Race to Watch: House District 30 Republican Primary

Incumbent Karen Castor-Dentel had a successful freshmen term in the Florida House. She was a strong advocate for education in the house as she filed five different bills with an education theme.

Castor-Dentel also raised a lot of money.

As of the latest filing period for the end of December, she raised almost $100,000 with $6,173 coming in January.

But the interesting portion of her race is listed on the other side of the political fence.

Republicans Jonathan Sturgill and Robert Cortes are battling for the chance to take down Castor-Dentel. So far, both men have raised a respectable amount of money; $66,235 for Cortes, $25,000 of that amount coming from a personal loan, and $36,717 for Sturgill.

According to Sturgill’s website, he operates Durable Safety Products, wants to “remove government barriers to private-sector job creation and run local and state governments with a business mentality.”

The narrative for Cortes is a little different as he is a city commissioner in Longwood, Florida. He’s held that post since 2009 and recently received the endorsement of every member of the commission along with Representatives Ritch Workman and former Representative Steve Precourt.

As of right now, it would seem that Cortes has a slight edge. He has more money and is a sitting city commissioner. That doesn’t discount Sturgill’s chances, just makes his hill a little tougher to climb.

Even with all of the money, endorsements and stature; which candidate will have enough to take-on the formidable Castor-Dentel?

She’s a sitting representative, has name recognition, money, and precocity. Castor-Dentel may now be considered a political veteran, and she’s savvy enough to use her experience as a lawmaker against her opponents.

Once the general election comes and she faces Strugill or Cortes, which one can convince voters that Castor-Dentel needs to be replaced after two short years in Tallahassee?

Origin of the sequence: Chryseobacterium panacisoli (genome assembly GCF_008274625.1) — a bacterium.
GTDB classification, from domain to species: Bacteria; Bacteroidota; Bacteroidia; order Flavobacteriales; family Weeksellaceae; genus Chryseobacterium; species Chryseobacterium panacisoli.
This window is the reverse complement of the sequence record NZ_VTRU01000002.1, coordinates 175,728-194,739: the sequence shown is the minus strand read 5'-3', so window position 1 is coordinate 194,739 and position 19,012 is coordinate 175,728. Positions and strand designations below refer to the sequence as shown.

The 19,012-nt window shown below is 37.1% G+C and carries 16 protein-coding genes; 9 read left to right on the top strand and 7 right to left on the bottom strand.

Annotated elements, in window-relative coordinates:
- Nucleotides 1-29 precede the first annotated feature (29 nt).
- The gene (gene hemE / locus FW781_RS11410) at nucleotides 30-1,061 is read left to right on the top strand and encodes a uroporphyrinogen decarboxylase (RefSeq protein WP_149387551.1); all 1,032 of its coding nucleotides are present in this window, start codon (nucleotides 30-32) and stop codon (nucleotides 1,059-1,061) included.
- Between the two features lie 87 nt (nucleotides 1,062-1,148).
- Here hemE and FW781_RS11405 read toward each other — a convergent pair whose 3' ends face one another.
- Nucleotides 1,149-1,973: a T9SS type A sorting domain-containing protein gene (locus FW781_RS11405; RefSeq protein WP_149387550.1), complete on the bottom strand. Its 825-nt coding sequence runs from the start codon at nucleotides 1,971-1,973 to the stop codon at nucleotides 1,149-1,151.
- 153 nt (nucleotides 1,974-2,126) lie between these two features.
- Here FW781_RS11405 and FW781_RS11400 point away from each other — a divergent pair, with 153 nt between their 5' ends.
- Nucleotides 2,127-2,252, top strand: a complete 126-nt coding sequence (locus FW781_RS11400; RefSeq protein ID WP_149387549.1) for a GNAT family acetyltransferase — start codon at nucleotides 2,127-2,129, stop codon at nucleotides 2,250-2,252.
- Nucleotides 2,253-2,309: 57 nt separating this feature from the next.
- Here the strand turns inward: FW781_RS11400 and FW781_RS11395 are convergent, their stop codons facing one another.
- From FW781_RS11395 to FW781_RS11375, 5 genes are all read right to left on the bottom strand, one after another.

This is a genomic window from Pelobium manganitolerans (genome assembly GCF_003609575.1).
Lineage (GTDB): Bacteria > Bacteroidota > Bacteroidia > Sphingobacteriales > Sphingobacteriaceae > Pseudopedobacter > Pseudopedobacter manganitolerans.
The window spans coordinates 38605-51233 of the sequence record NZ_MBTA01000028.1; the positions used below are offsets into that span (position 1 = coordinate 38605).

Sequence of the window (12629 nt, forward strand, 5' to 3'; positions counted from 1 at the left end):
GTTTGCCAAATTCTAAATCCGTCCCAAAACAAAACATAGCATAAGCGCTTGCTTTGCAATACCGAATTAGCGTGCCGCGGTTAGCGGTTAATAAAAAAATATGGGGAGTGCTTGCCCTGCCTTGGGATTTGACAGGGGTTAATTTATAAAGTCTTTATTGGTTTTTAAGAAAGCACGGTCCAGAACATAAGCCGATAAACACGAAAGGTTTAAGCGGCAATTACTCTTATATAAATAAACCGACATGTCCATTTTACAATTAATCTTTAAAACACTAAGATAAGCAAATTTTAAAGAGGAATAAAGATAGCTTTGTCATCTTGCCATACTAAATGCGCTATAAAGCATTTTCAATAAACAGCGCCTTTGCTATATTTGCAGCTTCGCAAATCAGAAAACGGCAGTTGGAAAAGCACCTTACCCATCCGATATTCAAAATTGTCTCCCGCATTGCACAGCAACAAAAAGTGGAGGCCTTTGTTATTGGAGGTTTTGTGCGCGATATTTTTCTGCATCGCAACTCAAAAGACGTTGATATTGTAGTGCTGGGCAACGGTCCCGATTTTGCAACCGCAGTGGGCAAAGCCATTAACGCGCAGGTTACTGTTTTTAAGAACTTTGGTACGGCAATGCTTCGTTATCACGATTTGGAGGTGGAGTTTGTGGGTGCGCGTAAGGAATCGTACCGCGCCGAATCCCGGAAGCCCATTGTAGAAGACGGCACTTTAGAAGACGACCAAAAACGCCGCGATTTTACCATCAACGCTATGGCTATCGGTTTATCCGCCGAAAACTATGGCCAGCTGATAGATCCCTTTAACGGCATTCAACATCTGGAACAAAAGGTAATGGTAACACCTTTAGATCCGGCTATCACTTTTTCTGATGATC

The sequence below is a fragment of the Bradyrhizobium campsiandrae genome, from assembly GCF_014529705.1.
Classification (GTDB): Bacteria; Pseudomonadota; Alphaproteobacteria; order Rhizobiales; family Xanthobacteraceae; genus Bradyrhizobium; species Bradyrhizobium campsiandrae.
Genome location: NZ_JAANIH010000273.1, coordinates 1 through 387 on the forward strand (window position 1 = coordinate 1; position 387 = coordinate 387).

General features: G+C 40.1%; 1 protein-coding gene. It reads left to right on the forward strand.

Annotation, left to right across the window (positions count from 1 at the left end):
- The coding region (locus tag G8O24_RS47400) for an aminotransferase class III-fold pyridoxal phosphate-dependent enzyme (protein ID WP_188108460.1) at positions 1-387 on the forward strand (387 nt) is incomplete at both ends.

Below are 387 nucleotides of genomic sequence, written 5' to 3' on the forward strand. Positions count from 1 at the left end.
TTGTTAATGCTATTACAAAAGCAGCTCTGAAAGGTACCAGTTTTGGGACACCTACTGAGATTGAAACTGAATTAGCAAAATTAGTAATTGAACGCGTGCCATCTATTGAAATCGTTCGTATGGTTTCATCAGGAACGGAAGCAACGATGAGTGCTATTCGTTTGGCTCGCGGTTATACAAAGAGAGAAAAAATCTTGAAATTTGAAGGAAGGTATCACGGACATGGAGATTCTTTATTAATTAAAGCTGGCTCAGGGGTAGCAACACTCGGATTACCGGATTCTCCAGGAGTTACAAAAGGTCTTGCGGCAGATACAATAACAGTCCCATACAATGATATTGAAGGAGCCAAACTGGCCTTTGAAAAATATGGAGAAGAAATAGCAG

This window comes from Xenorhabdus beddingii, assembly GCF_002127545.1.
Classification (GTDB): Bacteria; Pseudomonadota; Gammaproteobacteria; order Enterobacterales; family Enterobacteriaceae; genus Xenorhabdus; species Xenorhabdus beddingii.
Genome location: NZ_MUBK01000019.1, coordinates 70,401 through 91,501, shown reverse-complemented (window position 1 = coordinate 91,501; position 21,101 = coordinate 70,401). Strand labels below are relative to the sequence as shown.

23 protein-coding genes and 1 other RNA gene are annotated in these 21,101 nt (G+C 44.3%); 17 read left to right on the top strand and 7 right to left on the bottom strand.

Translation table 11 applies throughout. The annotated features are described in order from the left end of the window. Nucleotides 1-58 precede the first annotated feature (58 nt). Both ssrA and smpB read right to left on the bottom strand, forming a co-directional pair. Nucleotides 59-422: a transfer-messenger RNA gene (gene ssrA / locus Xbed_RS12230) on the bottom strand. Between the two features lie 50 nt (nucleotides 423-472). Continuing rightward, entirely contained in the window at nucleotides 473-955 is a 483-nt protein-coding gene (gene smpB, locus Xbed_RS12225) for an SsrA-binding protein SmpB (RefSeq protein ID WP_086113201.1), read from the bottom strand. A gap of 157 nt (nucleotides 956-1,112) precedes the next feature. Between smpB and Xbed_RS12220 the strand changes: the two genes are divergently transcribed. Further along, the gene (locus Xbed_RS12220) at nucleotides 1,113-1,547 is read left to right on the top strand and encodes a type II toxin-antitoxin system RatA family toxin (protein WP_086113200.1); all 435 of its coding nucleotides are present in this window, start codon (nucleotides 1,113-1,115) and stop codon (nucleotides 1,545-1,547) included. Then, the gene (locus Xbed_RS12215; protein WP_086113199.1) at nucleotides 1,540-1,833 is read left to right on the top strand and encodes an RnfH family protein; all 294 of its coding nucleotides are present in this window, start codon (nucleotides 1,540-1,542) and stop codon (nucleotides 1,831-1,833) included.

-JH

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Rep. Joe Saunders and Sen. Jeff Clemons Divulge Medical Marijuana Legislation

Representative Joe Saunders and Senator Jeff Clemons have filed legislation to legalize the use of medical cannabis in the state of Florida called “The Cathy Jordan Medical Cannabis Act.”

The act is named after Cathy Jordan, a Florida resident currently suffering from Lou Gehrig’s disease

Information released to the media by Rep. Saunders and Sen. Clemons outline what’s included in the bill and how it will benefit the public.

The act is geared toward “Floridians with chronic health conditions and disabilities that use or can benefit from the use of marijuana for medical treatment without further suffering from out state’s antiquated drug laws.”

Florida is one of 30 states that outlaw the use of marijuana for medical purposes, but this isn’t the first, or only bill, that will come up for debate in the legislature this year.

Representative Matt Gaetz has filed legislation called “Charlotte’s Web,” a bill that would legalize cannabis with .5 percent and resin from the plant. Gaetz and others who are not in favor of the total legalization of medical marijuana state that “Charlotte’s Web” does not provide a high, only relief from pain.

In addition to the two medical marijuana bills being floated, Orlando attorney John Morgan poured almost $2 million into an initiative to have a constitutional amendment for the legalization of medical marijuana placed on the November ballot.

Regarding Rep. Saunders and Sen. Clemons, their bill promises to save tax dollars for Floridians, but according to the Florida Times-Union, any economic impact from the approval of medical marijuana in Florida is indistinct.